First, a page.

Troubleshooting Common Problems with a Baseboard Heater

There are a few common problems that you may encounter with your baseboard heater that will cause it to not perform properly or at all. Most of these problems can be easily dealt with.


A common problem for a baseboard heater is that there is something on the outside preventing it from working properly. Check to make sure that there is nothing that could be blocking your heater, such as window curtains, a bunched up carpet or even that there is not furniture placed too closely to the heater.


Sometimes, wiring can come loose and cause a problem. Check your baseboard heater to make certain that all of the wires are attached in their proper places and that they are secure and tight.


Is your baseboard heater getting enough energy? To check this, turn off your baseboard heater and use a voltmeter to look at the voltage between the two power supply lines. If your voltage is low, you may need to increase it. This can be done by calling your electric and gas company and asking for an electrical upgrade.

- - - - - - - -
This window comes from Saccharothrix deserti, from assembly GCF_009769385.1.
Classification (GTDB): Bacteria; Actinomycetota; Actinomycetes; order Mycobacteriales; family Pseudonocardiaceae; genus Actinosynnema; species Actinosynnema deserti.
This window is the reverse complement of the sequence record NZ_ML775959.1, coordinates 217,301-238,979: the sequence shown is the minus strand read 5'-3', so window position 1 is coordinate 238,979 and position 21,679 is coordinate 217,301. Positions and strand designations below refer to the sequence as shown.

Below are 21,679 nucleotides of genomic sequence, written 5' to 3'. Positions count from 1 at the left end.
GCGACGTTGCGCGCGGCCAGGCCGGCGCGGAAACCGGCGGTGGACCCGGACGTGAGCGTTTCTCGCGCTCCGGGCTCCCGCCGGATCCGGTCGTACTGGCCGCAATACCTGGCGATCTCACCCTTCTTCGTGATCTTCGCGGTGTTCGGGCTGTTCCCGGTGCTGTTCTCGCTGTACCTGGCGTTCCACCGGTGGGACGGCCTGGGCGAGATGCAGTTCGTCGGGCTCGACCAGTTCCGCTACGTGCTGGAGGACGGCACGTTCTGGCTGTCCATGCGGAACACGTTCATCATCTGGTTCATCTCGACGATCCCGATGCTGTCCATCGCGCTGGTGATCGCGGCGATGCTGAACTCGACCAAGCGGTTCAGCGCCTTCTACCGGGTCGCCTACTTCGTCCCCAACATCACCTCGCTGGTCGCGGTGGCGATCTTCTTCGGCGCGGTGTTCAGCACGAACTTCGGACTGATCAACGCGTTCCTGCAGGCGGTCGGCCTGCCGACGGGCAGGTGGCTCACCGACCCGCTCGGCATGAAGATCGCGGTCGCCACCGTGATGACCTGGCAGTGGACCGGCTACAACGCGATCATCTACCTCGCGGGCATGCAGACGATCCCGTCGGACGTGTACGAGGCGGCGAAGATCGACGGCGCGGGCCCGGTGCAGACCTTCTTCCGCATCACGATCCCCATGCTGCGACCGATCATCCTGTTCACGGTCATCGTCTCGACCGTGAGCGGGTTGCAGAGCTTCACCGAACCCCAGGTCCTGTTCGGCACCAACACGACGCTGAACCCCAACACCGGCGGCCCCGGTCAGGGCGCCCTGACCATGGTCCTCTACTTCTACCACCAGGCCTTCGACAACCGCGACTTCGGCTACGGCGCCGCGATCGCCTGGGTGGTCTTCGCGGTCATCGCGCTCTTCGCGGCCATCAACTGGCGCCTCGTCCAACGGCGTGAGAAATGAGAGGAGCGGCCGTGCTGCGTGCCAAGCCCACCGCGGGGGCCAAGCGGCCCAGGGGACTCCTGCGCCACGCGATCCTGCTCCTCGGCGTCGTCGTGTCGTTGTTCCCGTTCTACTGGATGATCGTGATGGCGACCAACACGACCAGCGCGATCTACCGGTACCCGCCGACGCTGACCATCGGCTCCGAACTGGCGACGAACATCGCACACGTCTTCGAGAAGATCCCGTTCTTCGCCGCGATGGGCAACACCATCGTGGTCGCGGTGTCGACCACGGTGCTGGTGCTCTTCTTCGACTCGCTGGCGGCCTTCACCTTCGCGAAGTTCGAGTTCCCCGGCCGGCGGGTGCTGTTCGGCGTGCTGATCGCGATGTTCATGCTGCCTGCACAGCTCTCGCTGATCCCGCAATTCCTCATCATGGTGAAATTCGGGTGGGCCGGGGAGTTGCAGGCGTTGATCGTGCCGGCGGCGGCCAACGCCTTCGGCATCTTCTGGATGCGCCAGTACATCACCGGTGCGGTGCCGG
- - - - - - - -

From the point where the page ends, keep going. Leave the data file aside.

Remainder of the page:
At the top of your baseboard heater is the damper. Depending on the model of your baseboard heater, you may need to turn the handle parallel to the damper duct or check to see if the damper is turned not only on, but high enough so that it can properly heat your entire room.


If your coils are dirty and clogged, they need to be cleaned. Remove the heater cover unit; this may or may not be a daunting and time-consuming task, greatly depending on the type of cover you have. Look at the coils. If they appear to be dirty, use a vacuum hose or a hand-held vacuum to easily remove any debris that might have gathered there. A can of compressed air can also work, but is much messier.


Fins are something else that need to be cleaned if they are dirty. To clean them, first remove the heater cover unit. Clean away any dirt that you may find that has fallen into the baseboard heater. If your fins have somehow gotten bent, you can use a pair of pliers to carefully straighten them out. Use a can of compressed air to help clear out some of the dust if necessary.


Baseboard heater covers serve not only a safety purpose, but also aid with airflow. Covers help push the air up and away from the baseboard to heat a broader area rather than just the air around the baseboard heater itself. For this reason, make sure that your cover is designed for maximum airflow, especially if you know you already have a weak heater. Avoid aluminum covers, as the prolonged exposure to heat can cause the aluminum to oxidize and warp over time. Stick to a cover made of stainless steel.